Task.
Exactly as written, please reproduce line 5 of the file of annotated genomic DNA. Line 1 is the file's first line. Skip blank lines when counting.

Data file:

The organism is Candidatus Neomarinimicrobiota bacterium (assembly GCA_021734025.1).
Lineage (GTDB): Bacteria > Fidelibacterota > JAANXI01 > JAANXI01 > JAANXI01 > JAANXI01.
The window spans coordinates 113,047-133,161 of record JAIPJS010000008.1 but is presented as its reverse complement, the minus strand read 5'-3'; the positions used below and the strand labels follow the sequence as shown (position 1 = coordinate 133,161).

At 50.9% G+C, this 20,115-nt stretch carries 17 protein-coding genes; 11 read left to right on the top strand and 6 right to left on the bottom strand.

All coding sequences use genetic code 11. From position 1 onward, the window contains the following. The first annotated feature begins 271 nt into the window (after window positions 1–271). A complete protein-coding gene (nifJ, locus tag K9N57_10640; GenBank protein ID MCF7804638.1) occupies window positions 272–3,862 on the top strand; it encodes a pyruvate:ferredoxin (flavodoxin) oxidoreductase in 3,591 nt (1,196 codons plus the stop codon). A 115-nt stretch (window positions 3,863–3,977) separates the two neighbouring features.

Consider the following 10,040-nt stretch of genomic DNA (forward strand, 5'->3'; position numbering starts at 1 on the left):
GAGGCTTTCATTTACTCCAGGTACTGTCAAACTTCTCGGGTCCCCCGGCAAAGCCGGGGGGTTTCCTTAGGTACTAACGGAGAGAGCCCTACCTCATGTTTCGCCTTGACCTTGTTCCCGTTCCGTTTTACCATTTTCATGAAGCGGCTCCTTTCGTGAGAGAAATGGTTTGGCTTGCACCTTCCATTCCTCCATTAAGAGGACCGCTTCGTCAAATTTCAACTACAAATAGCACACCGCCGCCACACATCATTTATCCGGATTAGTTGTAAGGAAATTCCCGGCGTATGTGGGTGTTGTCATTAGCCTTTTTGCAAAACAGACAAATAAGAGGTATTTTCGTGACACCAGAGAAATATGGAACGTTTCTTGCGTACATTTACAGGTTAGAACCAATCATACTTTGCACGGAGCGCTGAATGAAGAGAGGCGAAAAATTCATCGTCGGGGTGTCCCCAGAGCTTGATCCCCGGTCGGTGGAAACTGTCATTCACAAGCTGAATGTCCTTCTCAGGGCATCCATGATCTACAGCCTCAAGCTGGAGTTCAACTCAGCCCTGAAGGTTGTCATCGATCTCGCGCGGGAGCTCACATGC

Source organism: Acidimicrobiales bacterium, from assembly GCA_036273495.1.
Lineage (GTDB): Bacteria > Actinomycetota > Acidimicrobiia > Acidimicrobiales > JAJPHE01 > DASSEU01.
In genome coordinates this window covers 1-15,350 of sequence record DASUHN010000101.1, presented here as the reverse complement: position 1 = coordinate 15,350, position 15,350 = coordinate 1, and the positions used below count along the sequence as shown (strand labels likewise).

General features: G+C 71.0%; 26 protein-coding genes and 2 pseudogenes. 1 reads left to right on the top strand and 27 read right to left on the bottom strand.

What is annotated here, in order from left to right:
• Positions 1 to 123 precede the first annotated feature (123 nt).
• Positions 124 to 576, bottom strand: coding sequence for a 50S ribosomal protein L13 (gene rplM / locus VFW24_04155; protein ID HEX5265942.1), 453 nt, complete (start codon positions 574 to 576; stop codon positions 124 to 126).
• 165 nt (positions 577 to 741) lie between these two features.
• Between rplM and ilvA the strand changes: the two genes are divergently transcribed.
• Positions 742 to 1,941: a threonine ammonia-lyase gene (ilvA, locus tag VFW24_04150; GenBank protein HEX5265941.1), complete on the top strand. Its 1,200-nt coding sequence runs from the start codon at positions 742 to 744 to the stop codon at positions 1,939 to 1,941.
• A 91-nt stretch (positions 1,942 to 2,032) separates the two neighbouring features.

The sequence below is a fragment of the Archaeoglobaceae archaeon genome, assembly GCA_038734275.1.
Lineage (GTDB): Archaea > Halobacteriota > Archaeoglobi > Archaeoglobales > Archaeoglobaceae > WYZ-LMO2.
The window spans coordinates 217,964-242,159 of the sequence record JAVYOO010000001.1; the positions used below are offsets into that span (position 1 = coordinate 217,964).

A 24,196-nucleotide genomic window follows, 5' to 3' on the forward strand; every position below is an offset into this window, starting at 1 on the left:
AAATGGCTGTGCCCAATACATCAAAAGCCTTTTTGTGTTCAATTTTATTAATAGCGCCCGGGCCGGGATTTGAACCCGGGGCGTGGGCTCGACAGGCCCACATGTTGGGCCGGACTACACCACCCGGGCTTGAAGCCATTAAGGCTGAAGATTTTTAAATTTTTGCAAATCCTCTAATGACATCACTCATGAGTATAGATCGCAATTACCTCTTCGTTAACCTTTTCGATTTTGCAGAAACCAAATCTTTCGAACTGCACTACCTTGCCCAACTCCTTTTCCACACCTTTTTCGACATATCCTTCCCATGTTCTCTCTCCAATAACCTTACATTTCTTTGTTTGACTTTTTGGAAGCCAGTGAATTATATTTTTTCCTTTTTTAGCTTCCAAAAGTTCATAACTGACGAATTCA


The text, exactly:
All coding sequences use genetic code 11. From position 1 onward, the window contains the following. The first annotated feature begins 271 nt into the window (after window positions 1–271). A complete protein-coding gene (nifJ, locus tag K9N57_10640; GenBank protein ID MCF7804638.1) occupies window positions 272–3,862 on the top strand; it encodes a pyruvate:ferredoxin (flavodoxin) oxidoreductase in 3,591 nt (1,196 codons plus the stop codon). A 115-nt stretch (window positions 3,863–3,977) separates the two neighbouring features.